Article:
Where are AMD's "e" processors?!
Lots of great things have been said about the Athlon 64 X2 4850e and 5050e, but they're not around. The Athlon II X2 240e looks like the even newer, better replacement, but I can't find that anywhere either, except in some pre-built systems from HP, which I don't want.
I s'pose I can get a non-"e" and be happy (maybe even undervolt/underclock it?) but geez, they make what I want so I wish they'd just sell it. Anyone got a US source for the 240e?
I dunno about the usa but here in germany they are available at many online-shops.
Not US -- canada. They'll probably ship to US.
Just keep it in your mind that these chips were only introduced a month ago, so naturally, most of them will first go to big OEMs, later they'll be more readily available by themselves.
A question though... WHY THAT chip? Seems like a really low end chip for $90CDN. For just a few $ more, you can get a 4-core.
Yeah, I have an 45 Watt X2 4850e on a 780G board, great combination. Whole computer idles at 50 Watt (previous one with XP 2500+ idled at 130 Watt)
But if I were to buy one today I would probably go for an X4 605e. Apparently AMD will be releasing 25 Watt X2's in Q1 2010.
45 Watt TDP (and idles much lower) with pretty good bang per Watt. It looks perfect for a mostly idle box that's on 24x7 but occasionally needs to get some work (e.g. mythtv transcoding or commflagging) done.
Originally Posted by droidhacker
I was interested in the Athlon II X2 240e as well.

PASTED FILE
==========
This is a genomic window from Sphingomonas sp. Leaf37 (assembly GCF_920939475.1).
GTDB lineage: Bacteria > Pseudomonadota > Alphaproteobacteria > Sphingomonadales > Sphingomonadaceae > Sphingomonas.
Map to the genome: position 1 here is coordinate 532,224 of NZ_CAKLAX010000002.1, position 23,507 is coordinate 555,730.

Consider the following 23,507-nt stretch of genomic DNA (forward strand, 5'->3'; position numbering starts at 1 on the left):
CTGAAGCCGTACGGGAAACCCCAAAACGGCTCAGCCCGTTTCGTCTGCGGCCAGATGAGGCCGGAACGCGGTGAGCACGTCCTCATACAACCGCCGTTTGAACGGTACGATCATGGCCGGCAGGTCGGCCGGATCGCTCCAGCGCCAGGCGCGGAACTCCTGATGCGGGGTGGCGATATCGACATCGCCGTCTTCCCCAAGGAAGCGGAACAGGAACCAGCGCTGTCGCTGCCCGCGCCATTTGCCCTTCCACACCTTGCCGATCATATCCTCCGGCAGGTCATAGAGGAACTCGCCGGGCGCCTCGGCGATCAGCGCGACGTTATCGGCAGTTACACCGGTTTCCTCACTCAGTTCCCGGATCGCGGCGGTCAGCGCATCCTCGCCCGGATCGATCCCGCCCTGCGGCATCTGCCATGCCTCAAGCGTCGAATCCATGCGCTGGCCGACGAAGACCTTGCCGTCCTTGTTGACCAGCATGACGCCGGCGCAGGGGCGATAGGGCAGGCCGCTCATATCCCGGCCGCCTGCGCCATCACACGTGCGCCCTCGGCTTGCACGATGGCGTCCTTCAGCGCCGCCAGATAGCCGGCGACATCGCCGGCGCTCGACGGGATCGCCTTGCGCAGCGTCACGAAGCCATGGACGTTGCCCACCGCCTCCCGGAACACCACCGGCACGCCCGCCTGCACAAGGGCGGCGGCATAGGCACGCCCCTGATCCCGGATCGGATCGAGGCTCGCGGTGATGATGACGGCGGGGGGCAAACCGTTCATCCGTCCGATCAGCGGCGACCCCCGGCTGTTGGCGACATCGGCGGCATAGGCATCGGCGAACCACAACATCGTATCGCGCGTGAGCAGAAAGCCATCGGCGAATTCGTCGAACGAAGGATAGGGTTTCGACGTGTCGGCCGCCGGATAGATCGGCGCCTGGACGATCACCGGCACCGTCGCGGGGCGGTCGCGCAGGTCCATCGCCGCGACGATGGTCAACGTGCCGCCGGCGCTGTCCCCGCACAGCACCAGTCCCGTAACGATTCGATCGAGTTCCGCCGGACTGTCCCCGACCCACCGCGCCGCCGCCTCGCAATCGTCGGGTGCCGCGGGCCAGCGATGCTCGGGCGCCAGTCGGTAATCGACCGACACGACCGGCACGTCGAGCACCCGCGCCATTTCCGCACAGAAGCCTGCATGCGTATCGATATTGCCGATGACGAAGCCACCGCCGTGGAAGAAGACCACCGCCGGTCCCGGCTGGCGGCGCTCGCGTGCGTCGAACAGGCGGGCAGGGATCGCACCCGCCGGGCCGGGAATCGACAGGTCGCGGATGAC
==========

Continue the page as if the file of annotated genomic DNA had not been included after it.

But, surprise, surprise, it's listed as out of stock at any vendor.
More tricks from AMD, it looks like. Although, I'm sure Intel does the same thing. They make sure these energy-saving processors have low availability in the hope that consumers will then buy the older, higher wattage parts and then when they finally become available, you have to pay a premium to get that energy saving.
How is that even allowed when these governments of ours are always preaching 'environment' all the time? What a sham.
I'm not sure what AMD are doing here, but if they're testing each chip they build and the ones that will run reliably at lower power get sold as 'e' models, then they can only sell as many as they happen to produce.
I was considering buying one, but as people have said, they're hard to get and expensive, which rather eliminates any benefit from buying one. I'm aiming more towards low idle power and underclocking instad.
I know this is a rather old thread, but I want to say: don't let the TDP values fool you. It doesn't say anything about idle power consumption.
You can get a Phenom II X2 Black Edition processor and configure it so that it consumes as much power as a 4850e at idle. Simply by setting the HT speed (and NB speed) to 1000 MHz.
I've got a Phenom II 965 BE running that consumes idle 3 watts more than my previous 4850e... just by putting the HT speed to 400 MHz, leaving the NB speed at 2000 and a bit of undervolting with k10ctl.
What's the maximum power consumption you're seeing? I'm getting tired of waiting for my Atom MythTV backend to transcode video so I'm thinking of upgrading it.
Originally Posted by user888
Difficult to say, because I have a RAID5 with 6 drives. I also have a switch connected to the UPS where I read the power consumption on. But if I do some calculations: idle with one drive around 50 watts (that's with HT speed @ 400 MHz, NB speed @ 2000, no undervolting). Maximum power consumption (on 4 GHz @ 1.55V ;-)) I saw was around 150 watt. 3.4 GHz @ 1.275V will do like 105 watts.
Originally Posted by movieman
But again: those are not exact numbers. Btw, have you played around with cpufreq-set ? Try to use the performance governor (cpu-set -c 0 -g performance) to see if it improves on your setup.